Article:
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Spring Turkey Tactics at Cabela's

Spring Turkey Tactics

Author: Bill Cooper

Turkey hunting experts were few and far between when I began hunting in 1972. My earliest efforts at gobbler chasing provided hours of enjoyment, but little meat for the table. Early advancements in my turkey hunting tactics came from experience in the woods and trial and error.

Using a locator call is the first step to bagging your bird.
Gobblers will win more often than not. Here is how to improve your odds.

Soon after I first moved to the Ozarks 30 years ago, I immediately began a love affair with hunting wild turkeys that has grown more passionate with each passing season. During those three decades, the wild turkey, with help from state game departments and the National Wild Turkey Federation, has expanded its range to every state in the nation except Alaska.

Turkey hunting experts were few and far between when I began hunting in 1972. My earliest efforts at gobbler chasing provided hours of enjoyment in spectacular country but little meat for the table. Early advancements in my turkey hunting tactics literally came from experience in the woods.

Pride goeth before a fall.
The very first yelps I scratched out on a Lynch box call brought a booming gobble in response. I immediately sat down by a large oak even though the tom sounded off a quarter mile away!

Instructions with the box call said that three yelps was the mating call of the hen, and it should be duplicated every 15 minutes. I sat on the same ridge every morning for an entire week calling to the same responsive gobbler a quarter mile away. I definitely possessed one of the key qualities of a turkey hunter - patience!

At season’s end, I analyzed my hunting tactics and began to plan for the next season. It was grossly apparent that I needed to get closer to gobblers to put one in my sights.

My job as a park superintendent in the Ozarks gave me ample opportunity to observe wild turkey behavior. I soon figured out that scouting, both to learn the lay of the land and to find the favorite hangouts of gobblers, was paramount to success.

Closing to within 100 yards of a gobbling turkey is standard fare for me today. I have actually closed the distance to 50 yards on private property. However, while turkey hunting on public property, I never move in closer than 150 yards for safety reasons. Another hunter could be setting up on the same bird, a formula for disaster. For this reason I wear a BuckLick Creek turkey vest because of the safety orange flags that flip out of the pockets. I leave the flags out even while I hunt.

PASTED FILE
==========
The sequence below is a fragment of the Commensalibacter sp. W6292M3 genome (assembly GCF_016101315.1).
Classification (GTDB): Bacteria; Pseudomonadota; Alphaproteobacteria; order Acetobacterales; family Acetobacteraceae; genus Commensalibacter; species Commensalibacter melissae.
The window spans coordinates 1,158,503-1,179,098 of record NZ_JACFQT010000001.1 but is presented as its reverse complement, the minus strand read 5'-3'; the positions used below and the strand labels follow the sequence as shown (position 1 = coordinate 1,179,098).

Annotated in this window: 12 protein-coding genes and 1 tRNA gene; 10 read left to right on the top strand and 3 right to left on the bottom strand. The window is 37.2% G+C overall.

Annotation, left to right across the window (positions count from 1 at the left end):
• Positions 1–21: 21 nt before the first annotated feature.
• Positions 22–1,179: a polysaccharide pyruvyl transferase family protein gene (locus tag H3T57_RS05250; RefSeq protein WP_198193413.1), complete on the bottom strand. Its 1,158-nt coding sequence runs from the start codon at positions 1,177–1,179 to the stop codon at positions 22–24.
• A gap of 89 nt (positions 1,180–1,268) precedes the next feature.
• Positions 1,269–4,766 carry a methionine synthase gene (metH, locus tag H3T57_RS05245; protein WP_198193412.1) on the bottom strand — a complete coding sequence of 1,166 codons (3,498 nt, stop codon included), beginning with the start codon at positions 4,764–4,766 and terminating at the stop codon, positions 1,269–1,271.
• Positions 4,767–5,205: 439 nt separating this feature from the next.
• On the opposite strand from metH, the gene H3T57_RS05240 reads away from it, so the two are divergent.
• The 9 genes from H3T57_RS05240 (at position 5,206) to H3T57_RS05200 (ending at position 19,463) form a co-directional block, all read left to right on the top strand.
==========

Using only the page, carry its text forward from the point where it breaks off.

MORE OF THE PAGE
Gobbler tracks will be larger than a hen's.
Pre-season scouting is the most important factor of ensuring consistent turkey hunting success. Locating turkeys during the fall or winter, or even a month before the spring opener is no guarantee that turkeys will be in the same location on opening day. Food sources change. Turkeys may be harassed or threatened and leave the area. However, changes in behavior are primary reasons turkeys relocate. The massive flocks of fall break up as spring approaches. The bachelor groups of mature gobblers that lived together all winter succumb to the powerful forces of the mating urge. Combatants jockey for position in the pecking order and younger or weaker gobblers may become scattered in their search for receptive hens.

Understanding the phases of the mating season greatly aids a hunter in his attempts to get a gobbler coming to the call. During the early part of the mating season, gobblers are especially vulnerable to the seductive calls of hens. Again, as the mating season wanes and hens begin to lose interest, gobblers are easily coaxed to the calls of a hen that sounds ready.

Gobblers are toughest to call when hens are ready to breed. During the nesting phase, hens often visit gobblers just after fly-down making it very tough to call toms away from those babes in hand. Many hunters make drastic mistakes at this point by leaving the woods when gobblers go silent.

I have found myself alone in the turkey woods quite often by 10:00 a.m. The hens have usually left the gobblers to return to the nest. Gobblers can be fired up again by using aggressive calling and cackling. A crow call or coyote call is a great mid-morning locator call to induce a shock gobble in mid to late morning.
With his tom well in hand, author, Bill Cooper heads for the truck.
The market is flooded with turkey calls, and most of them are excellent. Call selection is a matter of personal preference. On the other hand, experienced turkey hunters go afield with an arsenal of calls. Locator calls are used to shock a gobbler into sounding off at first light. Favorites among hunters include owl hooters, crow, pileated woodpecker and coyote calls.

Turkey calls should include at least two types of slate or glass calls. My personal favorites are Knight & Hale’s Ole Yeller Sla-Tek and M.A.D. Calls Super Aluminator.

Box calls are among the oldest of calls and come in an array of sizes. My favorite is the Lohman double chambered box call.

Push-pull calls are popular among beginners and veterans alike, and are the easiest of all calls to use.

Mouth calls are perhaps the most diverse group of calls. The choices are mind boggling. Double reed calls are generally the best choice for beginners. Other calls can be added to your arsenal as you become more experienced.

Camouflage patterns are also a matter of personal choice. Match your surroundings and camo up completely. Cover your face, hands and all under garments.

Harvesting a gobbler is only the icing on the cake during a spring hunt. Wildflowers are blooming, new life is appearing and the air is fresh. Don’t be disappointed if you don’t harvest a bird because turkey gobblers will beat you more often than not!